Kansas City No Violence Alliance program: Helping public safety or not?

Chief Forte, who's retiring, championed program

KANSAS CITY, Mo. - Violent crime is up in Kansas City.

The number of police officers on the street is down and response times for calls have increased.

The 41 Action News Investigators first exposed those problems in March after going through hundreds of KCPD records.

One KCPD special program designed to address violent crime is the No Violence Alliance or NoVA.

Chief Darryl Forte, who retires Saturday, has championed this program, designed to target repeat offenders and their groups including gangs.

An example of gang violence happened two years ago on May 31, 2015, shattering the peace of an early Sunday morning.

More than 20 bullets were fired into a home at 67th and Walrond; investigators later determined it was gang related.

The only victim was 3-year-old Amorian Hale, who died in his home.

The crime was so awful, Kansas City Mayor Sly James came to the scene.

"I don't know how you can be anything but disgusted and sad," James said.

To specifically address Kansas City's violent crime, NoVA was created as a community collaboration of local, state and federal law enforcement. NoVA was first put into action in 2013.

The idea is to specifically interact with repeat violent offenders and their friends to give them better life options than violent crime.

The alliance also allows for better inter-agency intelligence sharing on potentially violent suspects.

According to a 2015 University of Missouri-Kansas City study of NoVA's effectiveness, the program had a rocky start. But by 2014, it was operating effectively.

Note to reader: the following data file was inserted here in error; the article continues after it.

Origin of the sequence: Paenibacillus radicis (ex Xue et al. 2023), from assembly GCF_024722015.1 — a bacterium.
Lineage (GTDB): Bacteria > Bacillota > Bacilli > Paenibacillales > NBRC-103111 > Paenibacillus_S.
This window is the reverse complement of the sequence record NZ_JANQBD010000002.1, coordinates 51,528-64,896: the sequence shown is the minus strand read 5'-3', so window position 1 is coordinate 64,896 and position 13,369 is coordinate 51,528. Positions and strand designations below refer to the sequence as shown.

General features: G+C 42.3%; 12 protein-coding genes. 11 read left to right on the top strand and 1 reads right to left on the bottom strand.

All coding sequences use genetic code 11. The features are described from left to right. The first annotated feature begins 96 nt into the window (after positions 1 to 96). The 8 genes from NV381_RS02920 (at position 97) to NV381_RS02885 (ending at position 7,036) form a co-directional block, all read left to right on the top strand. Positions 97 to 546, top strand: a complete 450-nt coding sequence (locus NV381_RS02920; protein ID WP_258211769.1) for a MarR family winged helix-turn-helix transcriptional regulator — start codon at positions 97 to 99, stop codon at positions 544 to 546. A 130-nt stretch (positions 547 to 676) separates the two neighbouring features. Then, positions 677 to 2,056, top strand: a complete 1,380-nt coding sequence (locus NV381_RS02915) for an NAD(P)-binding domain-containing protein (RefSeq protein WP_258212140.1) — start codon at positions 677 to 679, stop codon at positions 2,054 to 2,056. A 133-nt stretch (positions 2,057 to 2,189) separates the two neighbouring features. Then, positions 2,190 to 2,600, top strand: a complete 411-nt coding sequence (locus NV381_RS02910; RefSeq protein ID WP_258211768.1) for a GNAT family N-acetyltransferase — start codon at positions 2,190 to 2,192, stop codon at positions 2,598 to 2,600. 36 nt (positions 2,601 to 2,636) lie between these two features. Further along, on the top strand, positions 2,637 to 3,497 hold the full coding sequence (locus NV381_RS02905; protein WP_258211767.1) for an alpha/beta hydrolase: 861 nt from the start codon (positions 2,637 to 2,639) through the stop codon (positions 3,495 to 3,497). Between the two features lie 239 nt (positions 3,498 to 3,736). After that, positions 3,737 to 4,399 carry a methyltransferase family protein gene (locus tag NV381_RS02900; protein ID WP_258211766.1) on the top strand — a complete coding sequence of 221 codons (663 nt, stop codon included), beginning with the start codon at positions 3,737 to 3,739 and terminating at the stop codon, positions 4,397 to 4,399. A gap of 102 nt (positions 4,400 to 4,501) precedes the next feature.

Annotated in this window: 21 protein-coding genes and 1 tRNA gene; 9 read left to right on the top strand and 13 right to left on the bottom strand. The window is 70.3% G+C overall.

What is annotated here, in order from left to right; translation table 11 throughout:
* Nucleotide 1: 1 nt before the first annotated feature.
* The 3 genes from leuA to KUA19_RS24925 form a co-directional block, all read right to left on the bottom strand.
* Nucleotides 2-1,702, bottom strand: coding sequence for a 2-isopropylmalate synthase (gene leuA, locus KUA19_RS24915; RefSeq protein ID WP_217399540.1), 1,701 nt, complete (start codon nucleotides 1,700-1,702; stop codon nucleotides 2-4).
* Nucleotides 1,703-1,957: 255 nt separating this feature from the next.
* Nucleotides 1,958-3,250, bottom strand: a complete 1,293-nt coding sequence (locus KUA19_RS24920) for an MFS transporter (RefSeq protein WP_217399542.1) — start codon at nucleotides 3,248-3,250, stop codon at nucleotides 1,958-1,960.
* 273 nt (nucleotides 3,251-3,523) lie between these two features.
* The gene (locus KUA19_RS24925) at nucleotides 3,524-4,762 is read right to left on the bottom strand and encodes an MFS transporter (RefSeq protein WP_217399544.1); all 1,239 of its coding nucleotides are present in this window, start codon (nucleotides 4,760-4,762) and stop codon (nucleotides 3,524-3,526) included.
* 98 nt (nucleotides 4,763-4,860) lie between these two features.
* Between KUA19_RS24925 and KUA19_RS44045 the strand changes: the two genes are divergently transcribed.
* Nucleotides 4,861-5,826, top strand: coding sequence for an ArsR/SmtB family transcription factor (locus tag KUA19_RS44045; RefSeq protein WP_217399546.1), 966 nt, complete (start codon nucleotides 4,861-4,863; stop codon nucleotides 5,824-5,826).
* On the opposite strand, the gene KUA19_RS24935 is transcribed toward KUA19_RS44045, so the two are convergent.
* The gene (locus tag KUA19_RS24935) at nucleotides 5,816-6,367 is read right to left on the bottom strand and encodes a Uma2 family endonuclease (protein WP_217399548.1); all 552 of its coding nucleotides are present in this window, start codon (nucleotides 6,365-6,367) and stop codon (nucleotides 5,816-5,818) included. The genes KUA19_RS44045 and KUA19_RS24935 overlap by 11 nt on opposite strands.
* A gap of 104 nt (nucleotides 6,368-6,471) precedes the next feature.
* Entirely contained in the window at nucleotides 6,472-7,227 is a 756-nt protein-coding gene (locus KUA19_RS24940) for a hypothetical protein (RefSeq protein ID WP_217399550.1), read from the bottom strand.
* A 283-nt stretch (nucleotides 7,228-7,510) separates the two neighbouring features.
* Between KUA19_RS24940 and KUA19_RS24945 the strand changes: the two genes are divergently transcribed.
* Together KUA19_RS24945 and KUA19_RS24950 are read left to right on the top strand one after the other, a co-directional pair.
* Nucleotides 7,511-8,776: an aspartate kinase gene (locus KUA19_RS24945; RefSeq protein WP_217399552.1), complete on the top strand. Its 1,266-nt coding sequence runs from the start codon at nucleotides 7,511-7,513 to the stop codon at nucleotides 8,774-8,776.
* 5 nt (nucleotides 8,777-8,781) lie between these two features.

The study concludes NoVA helped dramatically reduce violent crime in 2014 when there were 78 homicides, a 10-year low.

But the study also found the longer NoVA was in place, the less effective it became.

"I think we're a little early to say that NoVA is a success or a long-term failure, we don't know yet," said FOP President Brad Lemon.

The 41 Action News Investigators asked Forte if NoVA was working on March 10.

"Absolutely, crime is down with those people involved in the network by 10 percent since we started NoVA," he said.

While Forte says the specific repeat violent offenders NoVA has targeted aren't committing as many crimes, Kansas City homicides have skyrocketed from a 10-year low of 78 in 2014 to a 10-year high of 128 last year.

And the city is on pace to break last year's record this year.

James, who's on the NoVA Board of Directors, acknowledges the program has its limits.

"Drive-by shootings, domestic violence, those types of things that NoVA is not able to address," he said.

The NoVA study notes in April 2014, Forte permanently transferred 28 officers from the Patrol Bureau to the Violent Crimes Division and another 30 to investigate gun crimes.

Now with violent crime up and the number of officers below 1,300 for the first time in a decade, 41 Action News wanted to know how NoVA fits into the current KCPD picture.

James at the April Kansas City Police Board meeting said even that board doesn't fully understand NoVA's role.

"This is kind of why telling people what NoVA is doing is important because the board doesn't know," he said.

On March 28, the 41 Action News Investigators sent an open records request to KCPD asking how many officers were assigned to NoVA and any numbers showing its impact.

On April 6, Captain Stacey Graves responded by writing, "KCPD does not have any officers specifically assigned to NoVA, all KCPD officers are part of the community collaboration." 

Graves also wrote, "I am waiting on stats for the remainder of your request."

Almost two months later, the 41 Action News Investigators are still waiting for those stats.

A month ago, the 41 Action News Investigators also requested e-mails and other information to find out more details about NoVA's current status.

On Friday morning, the day before Forte's retirement, Graves informed the 41 Action News Investigators that material had been located, but the Investigators don't have it yet.

A KCPD staffing study due to be released before the end of the month may shed more light on NoVA.

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